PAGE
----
Radiocarbon dating marine sediments
The bottom line is that scientists cannot reliably use radiocarbon dating on artifacts beyond the time of Christ.
The method they use to attempt to do so is twisted to fit evolutionary theory.
This latest system of dating developed by intcal, an international working group, was based on dating coral samples from the ocean floor.
intcal extended radiocarbon dates beyond the limit of dendrochronology by basing it on "matched uranium series and radiocarbon dates on fossil corals, coupled with radiocarbon-dated organic material from laminated marine sediments in the Cariaco Basin, Venzuela" (Mike Walker, ). They apparently increased the effectiveness of radiocarbon dating by basing their calibration charts on radiocarbon-dated coral and sediment layers!
"Fancy statistical treatments" that didn't even resolve all of the discrepancies?
Once the "clock" starts, there is no gain or loss in radiocarbon elements used in dating. In coral, the carbon-14 decay rate is not stable; it picks up radioactive isotopes over time.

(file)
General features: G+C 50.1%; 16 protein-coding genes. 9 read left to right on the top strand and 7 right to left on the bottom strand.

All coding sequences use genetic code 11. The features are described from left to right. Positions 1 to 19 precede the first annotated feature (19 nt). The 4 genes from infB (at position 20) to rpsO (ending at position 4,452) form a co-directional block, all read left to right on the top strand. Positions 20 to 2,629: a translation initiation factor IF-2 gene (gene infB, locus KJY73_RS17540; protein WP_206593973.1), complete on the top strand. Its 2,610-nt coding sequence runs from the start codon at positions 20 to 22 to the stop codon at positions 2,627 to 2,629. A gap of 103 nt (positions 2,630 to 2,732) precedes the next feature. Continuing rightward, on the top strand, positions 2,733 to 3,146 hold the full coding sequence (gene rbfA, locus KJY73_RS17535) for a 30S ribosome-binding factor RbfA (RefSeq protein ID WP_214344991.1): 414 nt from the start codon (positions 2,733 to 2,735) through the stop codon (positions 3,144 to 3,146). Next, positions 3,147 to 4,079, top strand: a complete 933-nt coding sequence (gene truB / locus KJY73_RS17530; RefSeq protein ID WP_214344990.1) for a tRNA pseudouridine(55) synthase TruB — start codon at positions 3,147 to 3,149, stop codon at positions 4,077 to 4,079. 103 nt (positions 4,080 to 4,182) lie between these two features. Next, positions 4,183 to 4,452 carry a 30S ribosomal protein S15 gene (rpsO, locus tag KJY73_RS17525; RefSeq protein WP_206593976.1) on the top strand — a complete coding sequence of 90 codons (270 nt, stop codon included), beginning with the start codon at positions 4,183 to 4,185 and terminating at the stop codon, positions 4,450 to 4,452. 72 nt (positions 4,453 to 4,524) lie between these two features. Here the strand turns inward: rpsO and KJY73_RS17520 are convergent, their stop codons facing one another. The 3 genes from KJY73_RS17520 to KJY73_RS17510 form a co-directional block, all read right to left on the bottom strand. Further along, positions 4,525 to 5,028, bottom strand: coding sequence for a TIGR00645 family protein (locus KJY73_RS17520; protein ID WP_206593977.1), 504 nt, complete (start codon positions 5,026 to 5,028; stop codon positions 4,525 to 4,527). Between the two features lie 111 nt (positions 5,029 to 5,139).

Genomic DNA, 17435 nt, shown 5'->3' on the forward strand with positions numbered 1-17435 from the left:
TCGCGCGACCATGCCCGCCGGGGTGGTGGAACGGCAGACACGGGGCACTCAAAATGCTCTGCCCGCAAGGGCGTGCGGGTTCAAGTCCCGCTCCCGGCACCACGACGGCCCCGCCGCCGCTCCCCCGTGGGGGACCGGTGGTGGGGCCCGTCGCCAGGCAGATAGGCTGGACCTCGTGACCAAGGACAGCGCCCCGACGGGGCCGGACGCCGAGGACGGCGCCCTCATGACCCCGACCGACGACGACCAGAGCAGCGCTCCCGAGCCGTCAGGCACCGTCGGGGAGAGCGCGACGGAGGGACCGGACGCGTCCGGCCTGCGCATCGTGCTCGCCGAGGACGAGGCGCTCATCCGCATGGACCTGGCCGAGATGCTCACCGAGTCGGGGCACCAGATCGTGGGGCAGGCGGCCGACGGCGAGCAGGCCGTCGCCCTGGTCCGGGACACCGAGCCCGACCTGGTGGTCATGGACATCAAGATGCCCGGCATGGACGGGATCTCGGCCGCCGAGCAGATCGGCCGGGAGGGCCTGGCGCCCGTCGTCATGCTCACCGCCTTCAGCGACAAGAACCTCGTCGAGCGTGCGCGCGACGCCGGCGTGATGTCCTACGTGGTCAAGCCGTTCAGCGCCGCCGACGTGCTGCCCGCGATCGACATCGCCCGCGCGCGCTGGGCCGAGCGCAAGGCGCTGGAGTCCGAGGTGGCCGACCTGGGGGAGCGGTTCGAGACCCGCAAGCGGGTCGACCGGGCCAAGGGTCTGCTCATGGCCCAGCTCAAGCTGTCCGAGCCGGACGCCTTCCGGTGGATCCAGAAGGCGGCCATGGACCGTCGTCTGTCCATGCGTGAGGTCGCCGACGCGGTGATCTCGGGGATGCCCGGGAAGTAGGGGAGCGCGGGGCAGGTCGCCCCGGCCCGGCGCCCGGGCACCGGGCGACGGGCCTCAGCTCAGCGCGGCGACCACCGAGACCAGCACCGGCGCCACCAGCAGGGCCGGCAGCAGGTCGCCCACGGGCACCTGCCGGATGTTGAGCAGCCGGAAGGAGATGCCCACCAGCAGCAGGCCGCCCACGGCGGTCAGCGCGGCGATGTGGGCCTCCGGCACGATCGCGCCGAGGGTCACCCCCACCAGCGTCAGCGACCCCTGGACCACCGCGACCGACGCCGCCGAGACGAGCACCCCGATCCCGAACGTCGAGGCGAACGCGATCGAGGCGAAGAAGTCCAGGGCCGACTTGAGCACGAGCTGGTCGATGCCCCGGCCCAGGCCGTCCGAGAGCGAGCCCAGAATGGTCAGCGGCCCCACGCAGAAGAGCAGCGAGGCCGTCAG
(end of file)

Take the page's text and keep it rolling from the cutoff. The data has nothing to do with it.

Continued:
In other words, the clock's hour hand doesn't move consistently. "[P]roblems arising from past variations in the marine reservoir and also possible errors in the counting of laminated sediments mean this part of the calibration curve is less secure than that based on tree-ring records," says Quartenary Dating Methods.
So scientists made calibration charts to make up for the variation.
But they still have to verify their calibrations with samples of known dates. Radiocarbon dates can only be trusted up until the record left by trees can back them up.